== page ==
Any health care provider, including physicians, optometrists, dentists, veterinarians, physician assistants, and nurse practitioners, receives a DEA number from the US Drug Enforcement Administration.
It permits these physicians to issue prescriptions for illegal substances while also allowing the DEA to keep track of who is prescribing what.
The Creation of the DEA
The Drug Enforcement Administration (DEA) was founded in 1973 as part of President Richard Nixon’s War on Drugs campaign. Prior to the DEA, drug-related crimes were investigated and prosecuted by a variety of law enforcement and intelligence agencies.
The DEA was created to bring their efforts together and provide a single point of contact for investigation and prosecution.
Who needs a DEA number and when?
Anyone planning to prescribe legal controlled substances in the United States must register with the Drug Enforcement Administration (DEA). After that, the DEA provides them a number that they must put on their controlled narcotic prescriptions.
A DEA number is primarily used by the DEA to track prohibited narcotic transactions. As a result, DEA numbers are assigned not just to health care practitioners who can prescribe medicines (such as doctors and nurse practitioners), but also to anyone or any company involved in the supply chain.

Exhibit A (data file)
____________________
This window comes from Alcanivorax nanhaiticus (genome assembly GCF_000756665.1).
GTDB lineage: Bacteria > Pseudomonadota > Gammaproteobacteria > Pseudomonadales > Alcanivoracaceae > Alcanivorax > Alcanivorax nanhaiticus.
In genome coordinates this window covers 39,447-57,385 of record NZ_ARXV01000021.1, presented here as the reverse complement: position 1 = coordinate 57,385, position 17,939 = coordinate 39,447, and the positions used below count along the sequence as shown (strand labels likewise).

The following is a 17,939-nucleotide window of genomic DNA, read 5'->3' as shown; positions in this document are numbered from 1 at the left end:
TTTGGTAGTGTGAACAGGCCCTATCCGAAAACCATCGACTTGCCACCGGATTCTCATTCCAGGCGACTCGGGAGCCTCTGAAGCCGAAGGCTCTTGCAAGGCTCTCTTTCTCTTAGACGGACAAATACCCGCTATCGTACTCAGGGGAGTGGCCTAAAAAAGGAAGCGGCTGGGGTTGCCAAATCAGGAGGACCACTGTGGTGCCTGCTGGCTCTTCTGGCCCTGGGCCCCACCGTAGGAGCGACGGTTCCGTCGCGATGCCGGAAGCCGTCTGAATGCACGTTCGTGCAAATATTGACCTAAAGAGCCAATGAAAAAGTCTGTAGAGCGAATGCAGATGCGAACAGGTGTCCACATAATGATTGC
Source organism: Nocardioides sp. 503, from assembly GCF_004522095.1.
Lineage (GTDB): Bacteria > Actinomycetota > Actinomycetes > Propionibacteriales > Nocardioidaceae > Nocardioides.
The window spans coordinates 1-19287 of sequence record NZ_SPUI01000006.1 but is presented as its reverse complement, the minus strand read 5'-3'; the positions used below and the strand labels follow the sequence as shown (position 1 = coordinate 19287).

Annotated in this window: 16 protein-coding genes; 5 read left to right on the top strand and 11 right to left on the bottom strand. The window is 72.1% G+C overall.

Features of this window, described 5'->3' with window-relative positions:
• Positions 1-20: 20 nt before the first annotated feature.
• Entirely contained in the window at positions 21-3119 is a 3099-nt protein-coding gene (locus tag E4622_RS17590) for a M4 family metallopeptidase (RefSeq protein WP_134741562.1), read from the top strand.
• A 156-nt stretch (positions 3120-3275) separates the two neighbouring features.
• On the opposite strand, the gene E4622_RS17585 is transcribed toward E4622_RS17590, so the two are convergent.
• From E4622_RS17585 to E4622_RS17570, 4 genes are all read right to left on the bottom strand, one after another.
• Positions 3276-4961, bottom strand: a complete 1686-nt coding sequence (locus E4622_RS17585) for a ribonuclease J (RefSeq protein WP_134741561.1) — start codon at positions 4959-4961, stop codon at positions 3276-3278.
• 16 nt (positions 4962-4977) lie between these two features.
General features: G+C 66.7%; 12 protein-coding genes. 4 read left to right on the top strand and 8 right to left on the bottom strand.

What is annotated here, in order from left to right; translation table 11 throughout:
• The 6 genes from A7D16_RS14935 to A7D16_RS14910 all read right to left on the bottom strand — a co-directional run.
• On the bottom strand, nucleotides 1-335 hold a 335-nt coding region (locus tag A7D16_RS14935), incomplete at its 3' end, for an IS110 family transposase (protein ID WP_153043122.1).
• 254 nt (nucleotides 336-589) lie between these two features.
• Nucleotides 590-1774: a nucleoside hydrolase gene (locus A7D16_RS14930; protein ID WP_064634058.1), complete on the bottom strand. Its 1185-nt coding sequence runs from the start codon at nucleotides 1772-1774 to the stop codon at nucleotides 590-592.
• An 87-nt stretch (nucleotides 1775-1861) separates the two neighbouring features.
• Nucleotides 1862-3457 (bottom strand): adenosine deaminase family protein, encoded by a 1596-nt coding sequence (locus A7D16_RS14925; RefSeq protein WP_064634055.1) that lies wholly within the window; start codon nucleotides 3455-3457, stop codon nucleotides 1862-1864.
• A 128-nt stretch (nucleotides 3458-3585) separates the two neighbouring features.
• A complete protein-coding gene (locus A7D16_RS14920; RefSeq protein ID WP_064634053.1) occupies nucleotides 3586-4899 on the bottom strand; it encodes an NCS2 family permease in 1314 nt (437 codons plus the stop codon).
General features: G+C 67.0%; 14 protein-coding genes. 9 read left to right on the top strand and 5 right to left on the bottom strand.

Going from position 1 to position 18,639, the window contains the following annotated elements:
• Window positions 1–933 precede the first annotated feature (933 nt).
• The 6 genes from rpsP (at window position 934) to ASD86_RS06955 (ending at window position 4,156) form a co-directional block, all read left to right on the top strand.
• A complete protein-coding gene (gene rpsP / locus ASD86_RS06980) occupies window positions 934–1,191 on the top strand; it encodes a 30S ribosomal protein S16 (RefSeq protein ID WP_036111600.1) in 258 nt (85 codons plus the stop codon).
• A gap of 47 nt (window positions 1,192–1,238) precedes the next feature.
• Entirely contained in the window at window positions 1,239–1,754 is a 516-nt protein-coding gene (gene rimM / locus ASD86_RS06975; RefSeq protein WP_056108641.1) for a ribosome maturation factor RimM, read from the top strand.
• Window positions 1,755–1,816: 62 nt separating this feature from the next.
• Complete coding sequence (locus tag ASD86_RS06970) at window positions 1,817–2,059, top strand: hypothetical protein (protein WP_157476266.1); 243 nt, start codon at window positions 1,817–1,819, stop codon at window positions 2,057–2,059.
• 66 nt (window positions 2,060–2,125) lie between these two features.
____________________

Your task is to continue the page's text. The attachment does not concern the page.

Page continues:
Any substance listed as Schedule II-V under the Controlled Substances Act requires a DEA number. Schedule I drugs (such as heroin and marijuana) are federally prohibited and have no recognised medicinal purpose.
Every year, the Drug Enforcement Administration (DEA) updates the list of restricted substances and their schedule classifications.
The following are some instances of regulated prescription drugs:
- Cough medicines containing codeine and pregabalin (Lyrica)
DEA Number Lookup
It’s fairly easy to look for a DEA number. You can also look it up by NPI. The term NPI stands for National Provider Identifier. It is a variety that is distributed to any health care provider and organization. It can be used by the federal government to track medical service providers. Any individual, business, or pharmacy that handles medical billing is obliged by law to have an NPI.
95% of all prescriber DEA numbers are matched to their individual NPI numbers on websites like www.dealookup.com. If you have the licence number and just need to double-check it, you can call the DEA and inquire about it.